The writing day carries me home. I walk fast, buoyed and excited by story and progress. I hope to reach home and share it with my wife.
But she has no interest in my writing progress or my writing process. Once she would have hidden her impatient disinterest. Now, though, her eyes are glazing over as soon as I begin speaking. She's off, back to what she's doing.
Not her fault. Writing is personal. I've finished editing chapters 17 and 19, which focused on one of the main characters' POV in telling the tale. After finishing those, though, I end up playing hopscotch between chapter 8, where he - I - begin relating his piece, and 17 and 19, synchronizing mood, thoughts and activities. Then I continue on through polishing 20, 21, 22, 23. Ahead is chapter 24 or 25, which relates to chapter 8/17/19 and combines elements from all the other stories, revealing even as they cast confusion - because I love the unreliable narrator, the one who insists this is what happened, which is at a sharp angle to what others insist happen.
Fortunately I was able to share with another writer, Becky. I ran into her at the coffee shop. She completely understood what I related.
Beckyt joined a critique group to jumpstart her fiction writing. Regret and second thoughts are tarnishing her experience. Relating her insights with delightfully dry humor, she tells how this is the most depressed, worn down and weary group of writers she's ever seen. They emit no joy or enthusiasm for writing, reading or fiction.
Part of it, in Becky's opinion, is the hugely regimented structure. Everyone is sent everyone's manuscript to be critqued. When the group comes together, each person is given two minutes to relate their insights. The two minutes end with a buzzer. Then the author of the critiqued piece has two minutes to respond to the input. "It's like that damn buzzer is going off every two minutes," Becky groused, cracking me up.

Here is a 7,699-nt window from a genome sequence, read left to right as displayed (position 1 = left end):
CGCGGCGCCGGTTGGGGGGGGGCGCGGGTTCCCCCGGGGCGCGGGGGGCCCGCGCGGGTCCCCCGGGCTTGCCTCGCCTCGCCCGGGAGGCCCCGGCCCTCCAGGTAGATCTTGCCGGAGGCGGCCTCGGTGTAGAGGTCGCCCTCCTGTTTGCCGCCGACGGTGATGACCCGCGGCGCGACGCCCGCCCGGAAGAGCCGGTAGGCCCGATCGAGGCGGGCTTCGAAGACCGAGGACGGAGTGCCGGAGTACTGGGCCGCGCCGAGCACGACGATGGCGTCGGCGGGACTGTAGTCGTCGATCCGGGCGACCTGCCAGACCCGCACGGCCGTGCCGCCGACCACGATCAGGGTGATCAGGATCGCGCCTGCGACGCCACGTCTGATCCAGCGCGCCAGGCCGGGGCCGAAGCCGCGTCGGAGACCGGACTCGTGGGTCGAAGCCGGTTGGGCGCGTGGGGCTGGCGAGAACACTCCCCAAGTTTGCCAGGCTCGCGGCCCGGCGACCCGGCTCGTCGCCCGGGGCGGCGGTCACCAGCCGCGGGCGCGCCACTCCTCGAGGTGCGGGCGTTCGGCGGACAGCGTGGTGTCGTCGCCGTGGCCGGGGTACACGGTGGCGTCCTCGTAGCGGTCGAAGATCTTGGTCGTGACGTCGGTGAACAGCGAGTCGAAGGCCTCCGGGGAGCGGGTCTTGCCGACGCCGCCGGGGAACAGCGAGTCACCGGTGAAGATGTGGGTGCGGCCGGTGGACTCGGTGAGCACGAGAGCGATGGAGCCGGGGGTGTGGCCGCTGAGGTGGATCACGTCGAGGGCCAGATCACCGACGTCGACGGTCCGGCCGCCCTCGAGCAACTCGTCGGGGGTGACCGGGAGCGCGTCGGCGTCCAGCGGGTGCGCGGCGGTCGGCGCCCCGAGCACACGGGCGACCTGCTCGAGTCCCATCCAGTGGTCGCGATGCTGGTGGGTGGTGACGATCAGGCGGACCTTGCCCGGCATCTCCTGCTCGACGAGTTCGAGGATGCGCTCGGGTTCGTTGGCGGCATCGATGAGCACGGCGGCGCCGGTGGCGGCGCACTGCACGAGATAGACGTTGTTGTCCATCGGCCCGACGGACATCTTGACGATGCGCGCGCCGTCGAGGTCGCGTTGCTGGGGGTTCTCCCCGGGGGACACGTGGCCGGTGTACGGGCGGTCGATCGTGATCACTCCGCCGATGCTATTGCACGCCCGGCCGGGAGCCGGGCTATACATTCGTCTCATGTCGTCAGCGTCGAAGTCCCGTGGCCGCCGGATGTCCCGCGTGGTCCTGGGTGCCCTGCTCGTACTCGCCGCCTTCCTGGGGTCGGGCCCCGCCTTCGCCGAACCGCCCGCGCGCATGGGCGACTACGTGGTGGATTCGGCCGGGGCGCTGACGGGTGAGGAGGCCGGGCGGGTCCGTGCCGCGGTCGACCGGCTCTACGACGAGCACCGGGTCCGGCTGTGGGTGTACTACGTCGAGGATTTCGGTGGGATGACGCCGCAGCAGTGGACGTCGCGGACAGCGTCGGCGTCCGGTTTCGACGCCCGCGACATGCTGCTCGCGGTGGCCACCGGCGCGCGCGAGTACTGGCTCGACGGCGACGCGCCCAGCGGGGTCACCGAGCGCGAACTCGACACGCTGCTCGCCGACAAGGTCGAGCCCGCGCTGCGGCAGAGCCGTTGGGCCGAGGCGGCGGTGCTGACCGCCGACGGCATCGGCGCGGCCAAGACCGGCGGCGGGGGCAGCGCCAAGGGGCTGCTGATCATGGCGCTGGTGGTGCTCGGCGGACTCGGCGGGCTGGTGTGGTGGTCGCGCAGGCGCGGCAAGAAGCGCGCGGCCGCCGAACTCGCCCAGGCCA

There is no joking, no esprit de words or triumph. They are there to critique. Fun, passion and humor will not stand in their way.
It's one of my several complaints about writing groups. I believe writing groups can work but it takes work and luck to find the right one, one that suits your progress and needs. As a writer in the past, I wanted reassured that I had some clue about what I was doing. Critique groups were more about what worked for other writers reading your work.
That's as personal as the expectations any reader takes to a book. Beyond the sense of weariness so many aspiring fiction writers frequently convey, there's also contrast and disagreement about what works and doesn't work. I've been in writing conference critique groups where one third said, "Don't change anything," one third said, "Change this, this and this," and one third said, "I didn't understand what was going on." That's why I hold onto "Write what you know you want to read." I let my inner reader be my critic.
Becky and I spoke for twenty minutes. She ended by saying, "I took away more from our conversation today than any of the sessions with my group."
I took a lot away, as well. Really I just wanted another writer to talk about, someone who understands what it means to write and find satisfaction in what you've written.
Causes Michael Seidel Supports
Kiva, Women's International League for Peace and Freedom, Propublica.org, Doctors Without Borders, GreaterGood.com